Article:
It is also during this sequence that Erin and Trane show that their loyalties go to the highest bidders and the men select to go into the employment of the Emperor Maximillian (George Macready) instead of the Jauristas rebels, led by General Ramirez, who only offer fighting for a just cause as payment. It is not long before double crosses abound and one never knows who is up to what but it clear what the motives are: about four million on gold hidden in the bottom of the coach of the Countess Maria Duvarre (Denise Darcel) the two mercenaries are hired to escort to the port city of Vera Cruz. The other female lead that gets into the mix along the way is Nina – affectionately called ‘Papayas’ for a coupe obvious reasons – played by Sara (Sarita) Montiel. Montiel seemed to not get on Gary Cooper’s better said he made remarks about her smell and unkempt hair though their characters share some sparks on the screen. Also in the cast are Ernest Borgnine, Charles Bronson and Jack Elam. One story has it that one day Borgnine and Bronson rode into town for cigarettes on their horses in full costume and were stopped by Fedarales who mistook them for bandits and held them at gunpoint until the matter was cleared up. The film was the first motion picture shot in Superscope, an early and unsuccessful competitor to Cinemascope, and filmed in grand Technicolor. I have actually read bad criticisms about the way the film looks but it looks just fine. To be hoest some of cinematographer great Ernest Laszlo’s fine shots seemed muddled and grainy and it does, as I have read, seem to be a matter of the then new post-production – rather than photographic process – Superscope process. But over all there are more fine moments than grainy ones. I also read harsh reviews of the films violence, stereotyping of Mexicans and misogyny but as far as The Uranium Café goes those are all recommendations. The Mexican government seemed very upset with the way the Mexican characters were presented in the film and future Hollywood productions shot in Mexico had a list of rules to abide by. Actually I do not see what the problems are since the American fortune seekers and the European colonizers are portrayed in the worst light and the Jauristas are noble and honest peasants who are fighting for a just cause. One complaint seemed to be that the clothes the peasants wore looked too dirty. 1960’s The Magnificent Seven had the peasants wearing sparkling white rebel pajamas the way poor, peasant Mexican rebels actually did I guess.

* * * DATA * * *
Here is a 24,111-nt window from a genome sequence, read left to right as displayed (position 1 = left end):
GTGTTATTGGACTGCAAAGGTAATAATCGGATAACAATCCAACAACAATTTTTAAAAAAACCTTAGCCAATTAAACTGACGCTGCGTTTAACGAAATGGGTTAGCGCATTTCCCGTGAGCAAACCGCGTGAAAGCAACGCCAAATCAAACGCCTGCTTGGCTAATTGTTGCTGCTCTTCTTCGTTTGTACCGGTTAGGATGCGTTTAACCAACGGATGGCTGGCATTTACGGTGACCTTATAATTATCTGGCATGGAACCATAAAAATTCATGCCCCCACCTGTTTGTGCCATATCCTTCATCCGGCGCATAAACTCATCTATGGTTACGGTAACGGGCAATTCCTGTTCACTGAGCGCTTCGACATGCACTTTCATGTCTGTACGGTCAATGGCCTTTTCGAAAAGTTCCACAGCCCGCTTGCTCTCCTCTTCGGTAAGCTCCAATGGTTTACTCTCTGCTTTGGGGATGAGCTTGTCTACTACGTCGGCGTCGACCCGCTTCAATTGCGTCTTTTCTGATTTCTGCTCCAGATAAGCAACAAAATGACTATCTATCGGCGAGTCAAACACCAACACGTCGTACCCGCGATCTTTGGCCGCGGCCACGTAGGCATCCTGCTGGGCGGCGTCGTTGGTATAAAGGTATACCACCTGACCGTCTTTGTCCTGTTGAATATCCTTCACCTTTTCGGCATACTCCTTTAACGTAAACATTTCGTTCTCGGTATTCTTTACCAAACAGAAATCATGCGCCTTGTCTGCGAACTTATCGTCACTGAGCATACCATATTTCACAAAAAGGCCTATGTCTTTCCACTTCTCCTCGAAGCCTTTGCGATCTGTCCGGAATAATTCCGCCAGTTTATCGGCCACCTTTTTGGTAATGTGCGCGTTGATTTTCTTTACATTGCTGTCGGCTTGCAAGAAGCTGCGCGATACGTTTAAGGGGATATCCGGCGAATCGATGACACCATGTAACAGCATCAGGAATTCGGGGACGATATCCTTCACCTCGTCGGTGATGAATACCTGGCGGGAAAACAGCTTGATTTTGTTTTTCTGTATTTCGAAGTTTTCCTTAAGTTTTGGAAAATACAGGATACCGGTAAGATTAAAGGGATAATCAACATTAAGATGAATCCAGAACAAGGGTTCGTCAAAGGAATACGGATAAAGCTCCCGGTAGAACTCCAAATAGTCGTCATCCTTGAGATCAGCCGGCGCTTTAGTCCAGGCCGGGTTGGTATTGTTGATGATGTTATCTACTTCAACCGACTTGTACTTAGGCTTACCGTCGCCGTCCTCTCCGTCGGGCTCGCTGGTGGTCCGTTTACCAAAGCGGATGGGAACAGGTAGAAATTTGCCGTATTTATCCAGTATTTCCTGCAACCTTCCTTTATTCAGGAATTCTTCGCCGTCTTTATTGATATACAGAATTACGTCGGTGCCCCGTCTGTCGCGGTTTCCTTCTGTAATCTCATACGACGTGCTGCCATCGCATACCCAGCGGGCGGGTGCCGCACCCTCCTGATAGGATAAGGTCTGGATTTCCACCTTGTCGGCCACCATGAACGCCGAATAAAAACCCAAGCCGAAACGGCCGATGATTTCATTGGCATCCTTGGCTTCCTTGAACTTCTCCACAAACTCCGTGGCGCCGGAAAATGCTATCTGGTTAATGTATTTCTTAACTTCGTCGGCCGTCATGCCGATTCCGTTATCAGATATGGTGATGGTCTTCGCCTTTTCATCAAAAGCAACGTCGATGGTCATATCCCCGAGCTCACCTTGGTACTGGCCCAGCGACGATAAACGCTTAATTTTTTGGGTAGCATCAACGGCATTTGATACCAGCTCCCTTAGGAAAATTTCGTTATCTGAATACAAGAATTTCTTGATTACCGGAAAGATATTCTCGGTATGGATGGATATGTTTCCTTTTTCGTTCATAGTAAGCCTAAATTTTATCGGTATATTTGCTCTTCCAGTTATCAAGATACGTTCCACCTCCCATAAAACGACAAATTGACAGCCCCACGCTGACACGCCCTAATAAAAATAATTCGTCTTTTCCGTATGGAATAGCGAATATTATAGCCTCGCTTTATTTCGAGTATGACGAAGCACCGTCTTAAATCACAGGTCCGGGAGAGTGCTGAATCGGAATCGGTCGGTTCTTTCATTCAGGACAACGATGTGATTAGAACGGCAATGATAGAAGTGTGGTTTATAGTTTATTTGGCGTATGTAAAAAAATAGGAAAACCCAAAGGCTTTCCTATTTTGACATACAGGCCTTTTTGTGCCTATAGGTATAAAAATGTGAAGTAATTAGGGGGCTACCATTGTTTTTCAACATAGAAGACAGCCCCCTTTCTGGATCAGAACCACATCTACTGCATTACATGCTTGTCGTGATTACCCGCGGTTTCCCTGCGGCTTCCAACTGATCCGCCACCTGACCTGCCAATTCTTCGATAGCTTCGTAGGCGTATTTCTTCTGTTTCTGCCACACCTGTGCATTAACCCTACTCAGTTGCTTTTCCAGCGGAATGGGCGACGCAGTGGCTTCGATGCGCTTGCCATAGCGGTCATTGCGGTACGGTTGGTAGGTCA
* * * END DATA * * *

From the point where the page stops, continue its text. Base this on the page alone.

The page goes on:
The look of the film and some of the story motifs would certainly appear again in the anti-hero Westerns of the sixties but for a time Vera Cruz would be the odd puppy in the still safe Westerns of the fifties. There is even a Gatlin Gun sequence though not as well done and brutal as the one The Wild Bunch. The inevitable show down between Ben Trane and Joe Erin was a little rushed and anti-climatic I felt. And as in the case of many films of the time, horror, Westerns, crime dramas etc., after the climatic scene the film typically ended a bit too quickly. Compare the ending here to the slightly more drawn out conclusions of The Wild Bunch or The Good, the Bad and the Ugly, where the drama continues long past the last action scene. But it is not that big a deal and the film is a good western epic if you like that sort of thing. Lancaster would go on to play in a few more Mexican Western epics like The Professionals and Valdez is Coming. He was always one of my favorite actors and it is fun to watch him be so bad in this one.